Pathogen Information Is the Basic Problem for Economic Incentives
For the private marketplace to operate efficiently, buyers and sellers require information on products being bought or sold. The information problem for food safety is that pathogens in the food items for sale are not visible to the naked eye. Buyers in the food supply chain, from the farm to the restaurant or supermarket, do not have the “facts” of the current pathogen load of the product. Sellers may also be ignorant, unless they have exerted effort via pathogen testing of their inputs, control of their production/processing processes, and/or sampling and testing their finished food products. The inability to link 999/1,000 cases of US foodborne illness to the causative pathogen, food, and company causes weak incentives for companies to produce safe food. However, public or private actions can create pathogen data in the food supply chain and this data can be used to reward or punish companies for their food safety performance.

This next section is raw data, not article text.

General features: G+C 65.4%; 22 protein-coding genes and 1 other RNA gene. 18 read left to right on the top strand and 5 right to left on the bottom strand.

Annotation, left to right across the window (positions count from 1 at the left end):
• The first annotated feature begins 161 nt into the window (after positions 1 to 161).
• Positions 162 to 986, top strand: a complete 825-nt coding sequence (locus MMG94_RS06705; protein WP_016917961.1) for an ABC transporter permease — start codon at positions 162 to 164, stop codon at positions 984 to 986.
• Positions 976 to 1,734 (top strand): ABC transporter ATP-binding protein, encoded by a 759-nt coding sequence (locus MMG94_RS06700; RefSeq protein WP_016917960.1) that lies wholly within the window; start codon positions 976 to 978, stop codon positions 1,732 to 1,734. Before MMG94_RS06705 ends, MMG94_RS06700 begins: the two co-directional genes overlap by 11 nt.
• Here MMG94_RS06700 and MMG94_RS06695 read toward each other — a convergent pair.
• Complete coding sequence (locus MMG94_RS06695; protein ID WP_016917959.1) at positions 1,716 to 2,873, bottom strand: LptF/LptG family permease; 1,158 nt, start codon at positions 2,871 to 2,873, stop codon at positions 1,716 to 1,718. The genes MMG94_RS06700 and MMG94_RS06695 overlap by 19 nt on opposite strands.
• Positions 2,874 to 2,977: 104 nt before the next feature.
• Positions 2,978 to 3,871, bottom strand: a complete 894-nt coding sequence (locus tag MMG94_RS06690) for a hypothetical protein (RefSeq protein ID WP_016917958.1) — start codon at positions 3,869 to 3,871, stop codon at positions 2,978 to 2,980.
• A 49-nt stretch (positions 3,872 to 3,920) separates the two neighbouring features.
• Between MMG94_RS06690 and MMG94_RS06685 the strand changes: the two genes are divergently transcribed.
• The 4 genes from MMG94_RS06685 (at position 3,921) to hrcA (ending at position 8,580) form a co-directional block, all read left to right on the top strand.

KeywordsEconomics of information Foodborne pathogens Moral hazard Free riders Economic incentives Statistical process control Food safety Contracts Traceability Third-party audits Pathogen performance standards
Centers for Disease Control and Prevention
Culture-independent diagnostic tests
Economic Research Service/USDA
Food and Drug Administration
Food Safety and Inspection Service/USDA
Food and Water Watch
Hazard Analysis Critical Control Points
Institute of Medicine/NAS
Long term health outcome
Mechanically separated chicken
Methicillin resistant Staphylococcus aureus
National Academy of Sciences
National Research Council/NAS
National School Lunch Program
United States Department of Agriculture
Urinary tract infection
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